Dear readers: After the long dry spell, the summer rains have come. It's important - once or twice each summer - to walk around your house while it's raining. These summer showers come and go so quickly that checking the yard after the fact doesn't give an accurate picture of your drainage scheme. So, grab an umbrella (provided lightning is not nearby!) and inspect all the drainage elements and systems around your house. Look for overflowing gutters, which may have plugged up. Also, are the downspouts directing water well away from the foundation? Make sure that the flex pipe outlets of those spouts terminate at least 6 feet away. Puddles anywhere in your yard - but particularly close to the house - are an indication that some modification to your drainage plan is in order. Fill those areas in with extra dirt so they drain spontaneously.
Dear Ken: A contractor tried to sell us a surge protector to be mounted on the electric panel. He said it would protect us from power company surges and lightning. Do you think it's worth $10 a month? - Doug
Answer: Power company surges are not very common these days, but lightning, at least in the summertime, is. All bets are off if you get a direct strike, but nearby lightning bolts can send static-like electricity scooting sideways across the ground, and it can get into your home's electric system. If you have, say, a home office with thousands of dollars of computers, or maybe a fabulously expensive home audio setup, you may want to purchase your own surge protector. An electrician can install it inside the main panel in just a few minutes. Have them also take a look at the grounding wires. Older homes sometimes lack a connection to the earth and cold water pipes - vital arrangements to bleed off lightning surges.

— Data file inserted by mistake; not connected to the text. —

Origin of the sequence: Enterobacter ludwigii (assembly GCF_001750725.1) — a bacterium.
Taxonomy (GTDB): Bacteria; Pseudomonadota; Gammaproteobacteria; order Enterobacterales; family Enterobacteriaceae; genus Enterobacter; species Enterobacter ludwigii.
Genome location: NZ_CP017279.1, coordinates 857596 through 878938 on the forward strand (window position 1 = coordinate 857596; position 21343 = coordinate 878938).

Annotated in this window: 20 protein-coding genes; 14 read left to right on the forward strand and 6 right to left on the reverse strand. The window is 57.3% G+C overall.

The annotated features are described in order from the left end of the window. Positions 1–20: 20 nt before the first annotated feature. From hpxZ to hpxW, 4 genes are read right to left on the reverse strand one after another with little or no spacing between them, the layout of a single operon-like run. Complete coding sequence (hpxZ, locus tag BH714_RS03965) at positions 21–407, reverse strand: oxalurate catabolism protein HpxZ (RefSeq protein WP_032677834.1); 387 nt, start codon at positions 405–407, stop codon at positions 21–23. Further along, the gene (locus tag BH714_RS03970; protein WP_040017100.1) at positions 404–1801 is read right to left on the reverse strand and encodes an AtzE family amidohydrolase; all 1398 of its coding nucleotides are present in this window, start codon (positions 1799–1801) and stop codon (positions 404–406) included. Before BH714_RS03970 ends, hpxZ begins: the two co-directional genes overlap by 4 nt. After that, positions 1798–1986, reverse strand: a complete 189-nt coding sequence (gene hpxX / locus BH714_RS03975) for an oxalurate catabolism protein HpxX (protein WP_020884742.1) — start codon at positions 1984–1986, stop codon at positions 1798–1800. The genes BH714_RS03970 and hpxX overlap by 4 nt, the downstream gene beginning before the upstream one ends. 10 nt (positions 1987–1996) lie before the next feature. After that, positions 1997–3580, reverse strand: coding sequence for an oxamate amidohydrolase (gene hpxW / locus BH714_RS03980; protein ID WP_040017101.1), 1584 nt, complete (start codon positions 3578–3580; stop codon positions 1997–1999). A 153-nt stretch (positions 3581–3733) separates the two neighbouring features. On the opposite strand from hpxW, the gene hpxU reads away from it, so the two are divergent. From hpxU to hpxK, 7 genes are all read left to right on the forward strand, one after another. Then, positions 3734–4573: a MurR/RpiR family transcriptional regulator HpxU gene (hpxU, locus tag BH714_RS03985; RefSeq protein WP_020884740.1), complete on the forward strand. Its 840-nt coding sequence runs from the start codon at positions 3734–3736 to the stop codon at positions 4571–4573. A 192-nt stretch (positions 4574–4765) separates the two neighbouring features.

You'll also need to protect the phone and cable TV lines. You can purchase power strips with connections for these two systems built right in. Don't scrimp here: The more expensive ones react more quickly to power surges and shunt them away from your expensive components. It also would be a good idea to run this by your homeowner's insurance agent to see if you have full coverage for these contingencies.
Dear Ken: My garage is insulated and sheet rocked. I want to heat-cool it year round. Can I connect it to the existing system? - Jerry D.
Answer: You should not tie the garage into your main heating and cooling system! There are fumes in there - carbon monoxide, gasoline and insecticides, for instance - that could get sucked into the house.
I would set up separate systems. You can attach a heater - like you see in tire shops - to the garage ceiling. They come in electric or natural gas-propane versions, and are quite effective. For cooling purposes, you could install a permanent, room-sized air conditioner in an opening in an exterior wall.
Finally, many older homes have a heat vent or two blowing into the garage space from the furnace system. These were allowed (or overlooked) for many years. If you have such an arrangement, it should be permanently closed off.
Dear Ken: I don't like the gold ceramic tile in my kitchen. Can I paint over it? - Jan
Answer: You can, but you might not like it. There are many primers and paints - epoxies and even water-based varieties - that will cover the tile. If it's on the backsplash (a vertical surface) only, the paint will probably hold up OK, but it will be hard to apply it smoothly. The high gloss of the tile surface will reflect even the tiniest brush strokes, and the effect may disappoint you. However, there are refinishing companies that can apply a polymer resin coating to this or just about any other surface in your home. Their results will be much more long lasting, not to mention pleasing to the eye.
Ken Moon is a homebuilder-turned-home inspector in the Pikes Peak region. His radio show, "Around the House," is carried on KRDO, AM 1240 and FM 105.5, at 9 a.m. Saturdays. Go to around thehouse.com to contact Moon.